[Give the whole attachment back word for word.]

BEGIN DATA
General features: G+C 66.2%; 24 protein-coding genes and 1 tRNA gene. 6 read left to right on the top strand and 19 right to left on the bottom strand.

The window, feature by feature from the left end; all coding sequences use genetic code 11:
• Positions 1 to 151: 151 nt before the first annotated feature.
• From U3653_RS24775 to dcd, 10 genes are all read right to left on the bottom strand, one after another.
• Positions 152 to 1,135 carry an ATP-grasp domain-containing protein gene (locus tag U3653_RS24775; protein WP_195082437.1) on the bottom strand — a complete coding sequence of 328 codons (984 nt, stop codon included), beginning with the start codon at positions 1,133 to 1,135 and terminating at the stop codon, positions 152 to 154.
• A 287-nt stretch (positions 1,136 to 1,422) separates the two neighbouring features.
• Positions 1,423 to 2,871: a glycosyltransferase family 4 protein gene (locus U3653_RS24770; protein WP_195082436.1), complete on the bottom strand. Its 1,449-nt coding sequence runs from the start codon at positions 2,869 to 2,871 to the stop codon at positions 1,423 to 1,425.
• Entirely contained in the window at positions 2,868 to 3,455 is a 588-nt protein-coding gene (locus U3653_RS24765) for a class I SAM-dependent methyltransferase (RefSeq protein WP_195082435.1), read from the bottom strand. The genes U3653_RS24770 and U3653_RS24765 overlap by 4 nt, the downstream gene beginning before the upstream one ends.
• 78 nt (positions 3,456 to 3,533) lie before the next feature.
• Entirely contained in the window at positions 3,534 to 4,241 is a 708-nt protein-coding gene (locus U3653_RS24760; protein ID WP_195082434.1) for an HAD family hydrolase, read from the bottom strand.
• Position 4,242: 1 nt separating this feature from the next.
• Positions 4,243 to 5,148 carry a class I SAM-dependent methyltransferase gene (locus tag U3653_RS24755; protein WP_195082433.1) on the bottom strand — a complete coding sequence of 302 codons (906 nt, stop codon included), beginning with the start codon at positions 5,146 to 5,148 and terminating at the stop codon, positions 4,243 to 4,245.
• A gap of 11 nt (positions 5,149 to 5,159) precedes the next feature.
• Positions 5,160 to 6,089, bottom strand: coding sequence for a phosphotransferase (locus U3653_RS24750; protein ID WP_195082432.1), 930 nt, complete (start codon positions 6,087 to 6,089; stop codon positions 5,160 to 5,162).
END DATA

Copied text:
General features: G+C 66.2%; 24 protein-coding genes and 1 tRNA gene. 6 read left to right on the top strand and 19 right to left on the bottom strand.

The window, feature by feature from the left end; all coding sequences use genetic code 11:
• Positions 1 to 151: 151 nt before the first annotated feature.
• From U3653_RS24775 to dcd, 10 genes are all read right to left on the bottom strand, one after another.
• Positions 152 to 1,135 carry an ATP-grasp domain-containing protein gene (locus tag U3653_RS24775; protein WP_195082437.1) on the bottom strand — a complete coding sequence of 328 codons (984 nt, stop codon included), beginning with the start codon at positions 1,133 to 1,135 and terminating at the stop codon, positions 152 to 154.
• A 287-nt stretch (positions 1,136 to 1,422) separates the two neighbouring features.
• Positions 1,423 to 2,871: a glycosyltransferase family 4 protein gene (locus U3653_RS24770; protein WP_195082436.1), complete on the bottom strand. Its 1,449-nt coding sequence runs from the start codon at positions 2,869 to 2,871 to the stop codon at positions 1,423 to 1,425.
• Entirely contained in the window at positions 2,868 to 3,455 is a 588-nt protein-coding gene (locus U3653_RS24765) for a class I SAM-dependent methyltransferase (RefSeq protein WP_195082435.1), read from the bottom strand. The genes U3653_RS24770 and U3653_RS24765 overlap by 4 nt, the downstream gene beginning before the upstream one ends.
• 78 nt (positions 3,456 to 3,533) lie before the next feature.
• Entirely contained in the window at positions 3,534 to 4,241 is a 708-nt protein-coding gene (locus U3653_RS24760; protein ID WP_195082434.1) for an HAD family hydrolase, read from the bottom strand.
• Position 4,242: 1 nt separating this feature from the next.
• Positions 4,243 to 5,148 carry a class I SAM-dependent methyltransferase gene (locus tag U3653_RS24755; protein WP_195082433.1) on the bottom strand — a complete coding sequence of 302 codons (906 nt, stop codon included), beginning with the start codon at positions 5,146 to 5,148 and terminating at the stop codon, positions 4,243 to 4,245.
• A gap of 11 nt (positions 5,149 to 5,159) precedes the next feature.
• Positions 5,160 to 6,089, bottom strand: coding sequence for a phosphotransferase (locus U3653_RS24750; protein ID WP_195082432.1), 930 nt, complete (start codon positions 6,087 to 6,089; stop codon positions 5,160 to 5,162).